As people age they tend to sleep less. Often, some people are under the impression that seven to eight hours of sleep is the prescribed length of time they should sleep. Unfortunately, many forget that quality of sleep time is the other must-have part of productive sleep. Getting up at night two or three times often limits quality of sleep, regardless of when the person goes to bed. Not getting enough sleep causes a heavy toll on cognitive and physical well-being of seniors, their loved ones and family caregivers.

Sleep difficulties often increase with age. Some sleep problems are caused by medications, chronic illnesses, sleep disorders, neurological changes and even depression.

Sleep problems are prevalent in Alzheimer’s and other dementias. According to the National Sleep Foundation, in the very early stages of Alzheimer’s some individuals sleep more than usual and often wake up disoriented. Later, during the progression of the disease some patients may begin to sleep more during the day and less during the night. In more advanced stages, some AD patients will “rarely sleep for long periods.” According to the Mayo Clinic, “Alzheimer's may reverse a person's sleep-wake cycle, causing daytime drowsiness and nighttime restlessness.” 

Sleep difficulty, in some older adults, could be an early indication of Alzheimer’s. A study done at Washington University School of Medicine in St. Louis, and published in JAMA Neurology early 2013, suggests symptoms of poor sleep quality occur along with amyloid plaque buildup in preclinical stages of Alzheimer’s. Poor sleep quality becomes a strong indicator even before memory loss becomes evident in Alzheimer’s.

Improve Sleep Behaviors and Prevent Nighttime Falls

Even if a senior loved one does not have dementia it is still necessary to provide an environment that promotes quality of sleep. We should always promote changes in daily behaviors that help promote better sleeping habits. The following is a list of changes caregivers may want to consider:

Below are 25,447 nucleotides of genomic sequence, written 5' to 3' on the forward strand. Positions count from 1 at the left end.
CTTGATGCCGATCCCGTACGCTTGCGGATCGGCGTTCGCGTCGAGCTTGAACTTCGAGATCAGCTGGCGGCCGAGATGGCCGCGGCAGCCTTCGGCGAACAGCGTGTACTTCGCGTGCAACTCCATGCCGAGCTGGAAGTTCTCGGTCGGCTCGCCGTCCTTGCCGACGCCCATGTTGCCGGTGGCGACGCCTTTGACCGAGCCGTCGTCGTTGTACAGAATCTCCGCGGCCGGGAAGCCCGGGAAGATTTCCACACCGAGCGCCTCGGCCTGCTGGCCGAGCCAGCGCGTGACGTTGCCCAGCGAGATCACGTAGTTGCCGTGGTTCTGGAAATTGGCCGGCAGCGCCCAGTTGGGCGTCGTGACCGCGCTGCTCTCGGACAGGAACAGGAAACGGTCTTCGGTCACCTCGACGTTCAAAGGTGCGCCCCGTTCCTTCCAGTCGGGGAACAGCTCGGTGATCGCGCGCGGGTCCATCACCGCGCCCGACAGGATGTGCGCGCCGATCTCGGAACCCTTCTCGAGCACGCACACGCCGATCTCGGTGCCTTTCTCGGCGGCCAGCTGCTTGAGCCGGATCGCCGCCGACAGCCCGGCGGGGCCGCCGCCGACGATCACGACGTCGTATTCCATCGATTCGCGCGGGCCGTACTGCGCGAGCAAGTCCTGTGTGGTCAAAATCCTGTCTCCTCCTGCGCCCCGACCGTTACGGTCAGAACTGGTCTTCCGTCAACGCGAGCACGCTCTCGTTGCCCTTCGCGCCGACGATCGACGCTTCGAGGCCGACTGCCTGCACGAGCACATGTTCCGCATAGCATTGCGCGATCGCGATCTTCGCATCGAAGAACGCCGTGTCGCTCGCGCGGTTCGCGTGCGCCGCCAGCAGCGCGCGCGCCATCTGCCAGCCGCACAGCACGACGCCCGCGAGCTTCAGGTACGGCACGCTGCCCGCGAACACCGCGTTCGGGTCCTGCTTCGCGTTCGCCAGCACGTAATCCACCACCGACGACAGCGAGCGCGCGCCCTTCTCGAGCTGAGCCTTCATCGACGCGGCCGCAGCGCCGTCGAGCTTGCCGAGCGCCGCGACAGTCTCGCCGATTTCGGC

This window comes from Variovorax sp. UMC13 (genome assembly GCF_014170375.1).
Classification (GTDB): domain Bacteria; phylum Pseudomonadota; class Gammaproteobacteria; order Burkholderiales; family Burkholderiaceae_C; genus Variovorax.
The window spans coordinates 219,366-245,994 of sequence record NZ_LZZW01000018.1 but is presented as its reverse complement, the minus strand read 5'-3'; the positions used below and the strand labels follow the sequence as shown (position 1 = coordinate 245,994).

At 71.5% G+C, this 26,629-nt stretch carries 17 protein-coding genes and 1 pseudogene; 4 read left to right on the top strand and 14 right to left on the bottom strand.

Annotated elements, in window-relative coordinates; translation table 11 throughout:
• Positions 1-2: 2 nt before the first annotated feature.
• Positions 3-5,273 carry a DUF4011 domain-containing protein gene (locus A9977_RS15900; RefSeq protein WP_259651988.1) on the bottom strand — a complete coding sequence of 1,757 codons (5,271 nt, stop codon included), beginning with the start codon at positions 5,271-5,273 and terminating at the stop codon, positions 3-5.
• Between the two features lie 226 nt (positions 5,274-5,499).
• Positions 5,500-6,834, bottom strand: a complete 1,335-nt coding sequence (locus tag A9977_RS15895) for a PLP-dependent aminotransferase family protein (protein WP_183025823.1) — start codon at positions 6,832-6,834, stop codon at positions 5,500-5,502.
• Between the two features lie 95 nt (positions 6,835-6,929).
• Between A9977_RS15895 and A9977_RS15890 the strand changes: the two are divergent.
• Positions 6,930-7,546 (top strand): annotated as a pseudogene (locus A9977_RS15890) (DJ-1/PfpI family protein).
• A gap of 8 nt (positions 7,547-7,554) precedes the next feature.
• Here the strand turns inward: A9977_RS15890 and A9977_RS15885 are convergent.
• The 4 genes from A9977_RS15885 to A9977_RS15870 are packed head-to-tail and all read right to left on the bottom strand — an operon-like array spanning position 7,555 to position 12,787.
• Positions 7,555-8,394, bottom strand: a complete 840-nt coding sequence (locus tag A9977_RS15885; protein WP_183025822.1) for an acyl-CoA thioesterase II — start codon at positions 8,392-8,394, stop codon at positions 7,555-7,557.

- Avoid caffeinated drinks and beverages during dinner

- Limit or avoid alcohol consumption that could interact with medications

- Increase daytime sunlight exposure and physical activity

- Ask a physician for advice in helping determine if current medications are interfering with sleep

- In order to prevent bedtime or nighttime fall risks, review with the physician medications that could cause  lightheadedness, dizziness and balance problems

- Make available well-lit hallways to and from the bedroom and bathroom

- Provide for well-fitting nighttime garments that do not drag on the floor and cause the patient to fall; if socks are needed, make sure these are nonslip and nonskid medical socks

- Keep room at comfortable temperatures; some seniors may not be able to sense temperature changes; do not allow overheating

Preparing for Bedtime

Making advance bedtime preparations makes transitions easier for both the caregiver and senior loved ones. The following are some bedtime preparation suggestions:

- When preparing for bedtime, include both verbal and physical cues

- Provide a bedtime routine; both caregivers and patients do better when they know what to expect

- Include a winding down period to announce sleep time preparations; include soft music and dress for bedtime in advance; place night clothes in view

- Provide bedside nightlights

- Keep household environmental sounds to a minimum, such as the sounds made by dishwashers, televisions and hair driers

- Bed area should be uncluttered; remove daytime shoes from the sides of the bed

- Close blinds and curtains to indicate the start of a bedtime routine

- Redirect patient in a calm manner, if a patient leaves the room

- Avoid arguing and agitating patient

Providing for a productive sleep environment helps minimize bedtime concerns for seniors and their families. We hope this information helps you and your loved ones. Senior Helpers of Orlando believes in making sure older adults enjoy well-deserved quality sleep time in a safe and secure environment.

If you want to find out more about our services or know of someone who may need in-home health care do not hesitate to contact our Orlando office at 407-628-4357.

Ana P. DeLane

Senior Helpers of Orlando Team Member



“Alzheimer's Disease and Sleep,” Sleep Disorder Problems; National Sleep Foundation; retrieved 10/29/14 from

“Why sleep problems are so common; Alzheimer's,” Managing sleep problems; Healthy Lifestyles, Caregivers; Mayo Clinic; retrieved 10/28/14 from

 “Sleep loss precedes Alzheimer’s symptoms,” written by Michael C. Purdy and published online March 11, 2013; retrieved 10/28/2014 from

“Study Suggests Possible Marker of Alzheimer Disease Associated With Worse Sleep Quality,”

 JAMA Neurology Study Highlights; JAMA Neurology; retrieved from

 “Sleep Quality and Preclinical Alzheimer Disease,” JAMA Neurology, 2013; retrieved 10/29/2014 from

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